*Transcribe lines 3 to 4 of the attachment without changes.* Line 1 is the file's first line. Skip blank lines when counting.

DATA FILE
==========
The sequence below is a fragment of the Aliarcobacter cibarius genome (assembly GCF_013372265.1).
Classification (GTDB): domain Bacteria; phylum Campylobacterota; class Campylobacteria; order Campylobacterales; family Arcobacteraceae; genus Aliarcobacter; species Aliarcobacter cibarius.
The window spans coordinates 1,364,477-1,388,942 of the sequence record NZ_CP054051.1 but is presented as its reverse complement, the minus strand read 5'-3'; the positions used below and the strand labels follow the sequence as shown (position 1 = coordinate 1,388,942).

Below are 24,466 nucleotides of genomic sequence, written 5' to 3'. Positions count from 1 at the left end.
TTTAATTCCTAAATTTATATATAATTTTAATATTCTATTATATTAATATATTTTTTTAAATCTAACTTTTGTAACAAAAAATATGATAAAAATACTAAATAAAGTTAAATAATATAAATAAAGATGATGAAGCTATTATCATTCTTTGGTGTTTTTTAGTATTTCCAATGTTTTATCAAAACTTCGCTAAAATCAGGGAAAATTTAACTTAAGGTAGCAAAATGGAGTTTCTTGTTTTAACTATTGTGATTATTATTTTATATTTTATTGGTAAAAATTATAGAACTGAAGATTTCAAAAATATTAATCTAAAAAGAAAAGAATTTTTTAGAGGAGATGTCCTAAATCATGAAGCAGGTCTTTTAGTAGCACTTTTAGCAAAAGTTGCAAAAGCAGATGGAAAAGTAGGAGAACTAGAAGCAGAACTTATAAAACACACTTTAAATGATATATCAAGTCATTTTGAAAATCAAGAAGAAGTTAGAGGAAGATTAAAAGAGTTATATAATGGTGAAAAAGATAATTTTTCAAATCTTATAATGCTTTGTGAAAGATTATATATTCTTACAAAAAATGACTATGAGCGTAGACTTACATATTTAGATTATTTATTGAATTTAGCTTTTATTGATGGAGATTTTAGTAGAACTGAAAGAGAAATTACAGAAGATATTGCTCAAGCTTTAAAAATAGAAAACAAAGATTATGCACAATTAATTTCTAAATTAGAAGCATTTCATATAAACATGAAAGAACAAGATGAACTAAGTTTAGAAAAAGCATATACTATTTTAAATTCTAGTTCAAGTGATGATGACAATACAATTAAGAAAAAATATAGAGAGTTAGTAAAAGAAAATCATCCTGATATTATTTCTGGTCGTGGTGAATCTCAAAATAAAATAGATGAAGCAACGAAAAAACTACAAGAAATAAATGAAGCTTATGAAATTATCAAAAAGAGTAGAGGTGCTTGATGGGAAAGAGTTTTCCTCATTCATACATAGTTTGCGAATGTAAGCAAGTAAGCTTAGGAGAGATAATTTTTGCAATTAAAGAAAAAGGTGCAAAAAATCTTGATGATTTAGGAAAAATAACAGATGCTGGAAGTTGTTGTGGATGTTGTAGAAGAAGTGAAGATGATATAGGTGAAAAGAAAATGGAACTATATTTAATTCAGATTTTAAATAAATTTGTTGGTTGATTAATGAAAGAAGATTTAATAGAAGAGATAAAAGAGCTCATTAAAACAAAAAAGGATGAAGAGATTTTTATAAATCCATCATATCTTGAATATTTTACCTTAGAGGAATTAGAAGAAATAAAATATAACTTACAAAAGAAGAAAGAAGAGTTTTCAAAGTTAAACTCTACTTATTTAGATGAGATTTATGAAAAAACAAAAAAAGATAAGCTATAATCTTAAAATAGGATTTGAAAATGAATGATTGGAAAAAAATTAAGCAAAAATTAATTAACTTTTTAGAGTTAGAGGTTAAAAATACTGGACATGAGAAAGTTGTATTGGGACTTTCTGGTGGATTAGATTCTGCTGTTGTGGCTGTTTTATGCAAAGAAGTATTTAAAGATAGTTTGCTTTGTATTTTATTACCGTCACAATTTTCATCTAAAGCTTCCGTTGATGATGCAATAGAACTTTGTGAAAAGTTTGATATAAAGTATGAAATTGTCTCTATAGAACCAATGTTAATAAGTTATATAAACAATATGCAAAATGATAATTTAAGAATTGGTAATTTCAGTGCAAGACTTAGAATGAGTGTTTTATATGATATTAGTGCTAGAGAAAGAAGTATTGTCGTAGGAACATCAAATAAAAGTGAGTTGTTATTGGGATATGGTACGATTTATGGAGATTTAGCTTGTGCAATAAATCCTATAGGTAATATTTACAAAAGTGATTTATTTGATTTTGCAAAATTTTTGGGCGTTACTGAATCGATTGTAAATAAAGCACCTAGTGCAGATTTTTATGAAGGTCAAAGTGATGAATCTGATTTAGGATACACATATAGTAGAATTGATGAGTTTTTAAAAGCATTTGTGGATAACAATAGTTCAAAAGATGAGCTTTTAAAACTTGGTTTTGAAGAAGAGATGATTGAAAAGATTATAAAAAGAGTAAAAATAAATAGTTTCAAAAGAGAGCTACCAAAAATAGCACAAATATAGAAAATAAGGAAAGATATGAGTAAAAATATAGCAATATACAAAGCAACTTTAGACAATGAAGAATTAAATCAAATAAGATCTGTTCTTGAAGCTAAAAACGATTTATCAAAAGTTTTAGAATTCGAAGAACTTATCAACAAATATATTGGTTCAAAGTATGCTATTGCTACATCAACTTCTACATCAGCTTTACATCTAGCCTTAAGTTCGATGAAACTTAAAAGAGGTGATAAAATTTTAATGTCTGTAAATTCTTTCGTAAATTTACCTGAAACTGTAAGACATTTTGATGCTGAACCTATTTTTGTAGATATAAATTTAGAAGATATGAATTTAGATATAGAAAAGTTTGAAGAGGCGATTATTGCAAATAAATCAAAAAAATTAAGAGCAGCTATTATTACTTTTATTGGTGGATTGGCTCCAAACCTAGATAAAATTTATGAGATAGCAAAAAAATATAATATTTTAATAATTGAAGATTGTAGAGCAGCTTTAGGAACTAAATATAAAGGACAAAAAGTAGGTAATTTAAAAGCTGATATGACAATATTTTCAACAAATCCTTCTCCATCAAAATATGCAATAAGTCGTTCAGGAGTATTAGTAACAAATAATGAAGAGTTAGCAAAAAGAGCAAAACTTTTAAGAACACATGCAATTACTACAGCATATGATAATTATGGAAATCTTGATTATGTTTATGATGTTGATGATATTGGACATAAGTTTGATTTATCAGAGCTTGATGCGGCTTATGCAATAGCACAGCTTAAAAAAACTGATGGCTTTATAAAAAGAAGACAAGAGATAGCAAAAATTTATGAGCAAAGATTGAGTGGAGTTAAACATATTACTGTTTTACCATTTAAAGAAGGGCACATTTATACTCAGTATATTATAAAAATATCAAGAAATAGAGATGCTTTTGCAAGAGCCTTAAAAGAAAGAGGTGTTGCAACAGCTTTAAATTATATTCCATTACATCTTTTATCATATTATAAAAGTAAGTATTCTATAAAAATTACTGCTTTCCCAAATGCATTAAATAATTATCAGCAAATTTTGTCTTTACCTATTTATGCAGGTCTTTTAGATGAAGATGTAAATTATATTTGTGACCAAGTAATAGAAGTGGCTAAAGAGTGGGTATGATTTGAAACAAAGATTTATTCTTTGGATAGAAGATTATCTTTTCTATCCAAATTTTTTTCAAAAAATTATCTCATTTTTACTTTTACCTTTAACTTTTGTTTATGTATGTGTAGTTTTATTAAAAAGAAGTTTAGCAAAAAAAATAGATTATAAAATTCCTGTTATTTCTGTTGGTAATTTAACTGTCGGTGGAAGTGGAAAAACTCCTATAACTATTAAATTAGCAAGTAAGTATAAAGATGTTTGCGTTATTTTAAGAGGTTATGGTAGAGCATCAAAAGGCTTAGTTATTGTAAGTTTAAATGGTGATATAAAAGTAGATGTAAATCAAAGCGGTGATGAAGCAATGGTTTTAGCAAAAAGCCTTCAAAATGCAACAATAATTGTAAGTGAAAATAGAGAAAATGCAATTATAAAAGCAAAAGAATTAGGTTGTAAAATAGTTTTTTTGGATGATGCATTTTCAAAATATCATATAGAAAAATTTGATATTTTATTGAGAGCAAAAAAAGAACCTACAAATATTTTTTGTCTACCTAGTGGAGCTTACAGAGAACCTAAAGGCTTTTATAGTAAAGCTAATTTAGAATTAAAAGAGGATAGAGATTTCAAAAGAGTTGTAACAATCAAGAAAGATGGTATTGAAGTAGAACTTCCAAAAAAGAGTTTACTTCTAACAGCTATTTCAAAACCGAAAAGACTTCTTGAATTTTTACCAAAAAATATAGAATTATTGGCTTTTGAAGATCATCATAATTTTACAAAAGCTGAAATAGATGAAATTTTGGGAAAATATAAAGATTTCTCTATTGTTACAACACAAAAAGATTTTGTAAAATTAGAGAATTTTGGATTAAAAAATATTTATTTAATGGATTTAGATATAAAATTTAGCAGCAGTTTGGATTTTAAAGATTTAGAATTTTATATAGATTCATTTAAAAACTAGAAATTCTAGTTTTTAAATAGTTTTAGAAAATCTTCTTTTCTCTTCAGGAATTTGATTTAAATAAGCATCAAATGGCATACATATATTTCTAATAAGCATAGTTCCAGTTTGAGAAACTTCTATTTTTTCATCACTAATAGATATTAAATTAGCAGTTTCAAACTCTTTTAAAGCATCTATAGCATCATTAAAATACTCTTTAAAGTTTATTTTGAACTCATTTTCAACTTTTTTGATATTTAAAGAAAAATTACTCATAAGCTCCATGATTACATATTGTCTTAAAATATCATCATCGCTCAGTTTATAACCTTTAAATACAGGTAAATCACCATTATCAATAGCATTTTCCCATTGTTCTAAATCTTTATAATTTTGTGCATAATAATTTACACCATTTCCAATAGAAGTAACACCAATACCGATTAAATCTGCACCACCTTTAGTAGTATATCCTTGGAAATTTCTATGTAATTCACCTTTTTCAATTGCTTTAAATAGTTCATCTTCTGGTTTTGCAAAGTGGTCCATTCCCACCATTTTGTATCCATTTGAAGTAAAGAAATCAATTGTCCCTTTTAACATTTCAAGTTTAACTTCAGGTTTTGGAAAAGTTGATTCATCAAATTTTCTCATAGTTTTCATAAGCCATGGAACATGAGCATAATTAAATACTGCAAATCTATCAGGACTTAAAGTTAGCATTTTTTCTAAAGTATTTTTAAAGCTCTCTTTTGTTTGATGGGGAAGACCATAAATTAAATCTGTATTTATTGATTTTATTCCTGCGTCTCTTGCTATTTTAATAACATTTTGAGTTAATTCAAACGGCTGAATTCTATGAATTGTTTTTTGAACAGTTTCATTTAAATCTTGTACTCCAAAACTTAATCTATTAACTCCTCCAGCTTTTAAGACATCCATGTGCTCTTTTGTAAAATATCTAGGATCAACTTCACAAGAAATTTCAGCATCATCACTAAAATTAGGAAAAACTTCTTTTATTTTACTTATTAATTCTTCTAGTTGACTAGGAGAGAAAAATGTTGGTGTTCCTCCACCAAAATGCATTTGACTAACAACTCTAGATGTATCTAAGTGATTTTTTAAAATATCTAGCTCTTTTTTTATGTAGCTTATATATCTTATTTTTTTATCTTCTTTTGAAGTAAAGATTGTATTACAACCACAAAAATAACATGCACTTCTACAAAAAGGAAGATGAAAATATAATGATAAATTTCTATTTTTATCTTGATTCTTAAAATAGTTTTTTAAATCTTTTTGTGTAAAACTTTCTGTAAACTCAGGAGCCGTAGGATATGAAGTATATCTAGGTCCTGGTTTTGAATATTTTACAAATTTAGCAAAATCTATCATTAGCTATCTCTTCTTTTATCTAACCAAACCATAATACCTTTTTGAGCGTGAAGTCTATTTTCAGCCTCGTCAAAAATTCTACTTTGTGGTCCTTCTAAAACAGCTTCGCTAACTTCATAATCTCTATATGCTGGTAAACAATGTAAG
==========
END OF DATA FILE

The window spans coordinates 1,364,477-1,388,942 of the sequence record NZ_CP054051.1 but is presented as its reverse complement, the minus strand read 5'-3'; the positions used below and the strand labels follow the sequence as shown (position 1 = coordinate 1,388,942).

Below are 24,466 nucleotides of genomic sequence, written 5' to 3'. Positions count from 1 at the left end.